Occasionally I hear someone compliment a software developer by observing that the individual never complains, even when things get ugly. Now, I realize that sometimes things happen that are beyond our control. I also realize that complaining about things we can’t change, while sometimes cathartic, is almost never materially helpful. I also realize that too much negativity can reduce the effectiveness of a team and its members.
All that being said…
Another way to spell “complaint” is “feedback”, and we know that feedback can be helpful. We deliberately solicit feedback from users (and quite often what we get are actually complaints). So why wouldn’t we encourage feedback (even if it sometimes rises to the level of complaints) from our teammates?
When we encourage one another to keep silent about problems in order not to be seen as “complaining” we can miss opportunities to improve our development processes and team dynamics. We may also miss out on potential process innovations that could improve life for ourselves and our users.
So, rather than encourage silent acceptance of whatever might occur, try to promote constructive complaints (feedback) among your teammates.
This evening I wrote and uploaded my first Chrome extension (well, technically I wrote one a few years ago, but I never really finished it).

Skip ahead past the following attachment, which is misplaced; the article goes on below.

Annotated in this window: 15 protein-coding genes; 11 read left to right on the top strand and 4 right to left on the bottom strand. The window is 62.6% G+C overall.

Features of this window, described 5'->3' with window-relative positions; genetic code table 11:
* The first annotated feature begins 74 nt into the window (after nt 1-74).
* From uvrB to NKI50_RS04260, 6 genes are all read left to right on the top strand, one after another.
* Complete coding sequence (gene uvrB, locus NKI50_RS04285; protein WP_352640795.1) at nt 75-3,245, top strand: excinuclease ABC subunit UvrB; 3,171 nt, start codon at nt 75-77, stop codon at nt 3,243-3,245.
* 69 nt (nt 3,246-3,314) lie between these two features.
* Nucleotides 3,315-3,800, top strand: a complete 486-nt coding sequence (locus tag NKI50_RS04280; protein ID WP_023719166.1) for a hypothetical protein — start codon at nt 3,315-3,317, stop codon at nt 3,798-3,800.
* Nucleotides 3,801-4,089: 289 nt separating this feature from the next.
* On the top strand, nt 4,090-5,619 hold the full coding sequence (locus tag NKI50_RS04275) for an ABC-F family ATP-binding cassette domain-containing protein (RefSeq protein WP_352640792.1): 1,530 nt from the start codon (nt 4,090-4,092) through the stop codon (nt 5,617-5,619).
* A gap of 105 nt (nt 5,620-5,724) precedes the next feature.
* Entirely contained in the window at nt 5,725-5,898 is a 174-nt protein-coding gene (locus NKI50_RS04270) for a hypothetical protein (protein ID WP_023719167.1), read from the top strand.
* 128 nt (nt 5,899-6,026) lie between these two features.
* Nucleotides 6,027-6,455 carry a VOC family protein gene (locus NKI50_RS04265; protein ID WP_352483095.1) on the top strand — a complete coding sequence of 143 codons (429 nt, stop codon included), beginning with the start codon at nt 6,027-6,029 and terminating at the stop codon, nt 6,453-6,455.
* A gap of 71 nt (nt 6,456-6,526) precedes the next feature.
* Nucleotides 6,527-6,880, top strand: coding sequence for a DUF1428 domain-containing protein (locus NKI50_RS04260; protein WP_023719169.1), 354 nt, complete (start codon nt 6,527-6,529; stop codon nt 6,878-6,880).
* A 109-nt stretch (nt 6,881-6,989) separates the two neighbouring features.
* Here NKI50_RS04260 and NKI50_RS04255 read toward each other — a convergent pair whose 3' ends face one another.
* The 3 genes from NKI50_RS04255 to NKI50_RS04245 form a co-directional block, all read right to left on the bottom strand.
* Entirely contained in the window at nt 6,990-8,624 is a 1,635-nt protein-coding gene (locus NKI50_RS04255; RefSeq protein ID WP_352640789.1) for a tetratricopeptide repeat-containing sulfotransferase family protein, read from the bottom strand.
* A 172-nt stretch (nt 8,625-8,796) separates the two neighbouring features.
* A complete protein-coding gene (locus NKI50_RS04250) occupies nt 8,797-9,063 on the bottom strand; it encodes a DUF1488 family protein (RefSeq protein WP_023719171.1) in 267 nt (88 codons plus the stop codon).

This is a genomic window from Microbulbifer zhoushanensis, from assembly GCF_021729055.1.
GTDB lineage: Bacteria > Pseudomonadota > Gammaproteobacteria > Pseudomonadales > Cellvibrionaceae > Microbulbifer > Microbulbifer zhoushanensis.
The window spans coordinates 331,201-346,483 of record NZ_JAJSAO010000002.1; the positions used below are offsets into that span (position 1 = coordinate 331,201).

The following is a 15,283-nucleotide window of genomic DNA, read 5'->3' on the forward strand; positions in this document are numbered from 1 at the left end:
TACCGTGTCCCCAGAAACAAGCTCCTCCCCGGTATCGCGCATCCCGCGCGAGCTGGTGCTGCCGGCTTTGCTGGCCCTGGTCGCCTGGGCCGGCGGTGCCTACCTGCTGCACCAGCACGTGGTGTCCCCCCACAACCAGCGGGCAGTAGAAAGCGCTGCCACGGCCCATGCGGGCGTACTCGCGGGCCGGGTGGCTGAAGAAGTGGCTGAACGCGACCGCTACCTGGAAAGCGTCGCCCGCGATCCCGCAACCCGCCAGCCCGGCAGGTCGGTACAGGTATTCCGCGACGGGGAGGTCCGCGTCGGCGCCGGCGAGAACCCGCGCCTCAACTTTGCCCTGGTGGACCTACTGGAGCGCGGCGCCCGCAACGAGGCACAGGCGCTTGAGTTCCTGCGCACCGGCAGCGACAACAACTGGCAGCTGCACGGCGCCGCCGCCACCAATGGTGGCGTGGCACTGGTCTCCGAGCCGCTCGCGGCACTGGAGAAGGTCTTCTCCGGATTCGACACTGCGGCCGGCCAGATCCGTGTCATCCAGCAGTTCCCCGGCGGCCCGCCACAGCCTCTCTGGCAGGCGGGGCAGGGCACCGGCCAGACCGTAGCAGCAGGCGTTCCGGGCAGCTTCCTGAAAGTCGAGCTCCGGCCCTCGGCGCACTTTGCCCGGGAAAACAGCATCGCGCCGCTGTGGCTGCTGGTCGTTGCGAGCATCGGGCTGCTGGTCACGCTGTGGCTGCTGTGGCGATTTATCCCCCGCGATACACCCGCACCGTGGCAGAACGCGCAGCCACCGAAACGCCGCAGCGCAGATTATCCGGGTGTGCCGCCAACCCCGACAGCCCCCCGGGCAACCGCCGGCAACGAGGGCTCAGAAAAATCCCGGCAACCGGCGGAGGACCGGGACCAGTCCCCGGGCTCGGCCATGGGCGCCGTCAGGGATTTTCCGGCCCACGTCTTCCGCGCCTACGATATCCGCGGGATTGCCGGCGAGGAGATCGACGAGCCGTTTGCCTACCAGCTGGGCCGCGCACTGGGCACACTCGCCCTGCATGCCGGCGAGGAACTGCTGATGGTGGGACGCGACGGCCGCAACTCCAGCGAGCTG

What does it do? It lets you group related tabs together and keeps them grouped together.
Why would anyone want to do this? At any given moment while I’m at work I’m monitoring at least two or three pull requests. I try to keep their corresponding tabs grouped together for easy access, but inevitably they become lost among the 20-30 other tabs I have open.
I could pin them, but that changes the semantics of the tabs themselves and hides the title (even when the title would otherwise be visible). So I have my email and calendar pinned, because I never close those. But I wanted an intermediate state for things like pull requests. Enter “Pseudo Pins“.
Pseudo Pins allows the user to specify one or more regular expressions, which are then matched against the URLs of the tabs in each window. Tabs matching a given expression are pulled to the left and grouped together. The leftmost tabs then correspond to the first regular expression in the list, and so on rightward. The list of expressions is persisted across browser sessions (and will sync across devices if Chrome is set up to do so).
The GitHub repo is here if you are interested: https://github.com/glesica/pseudo-pins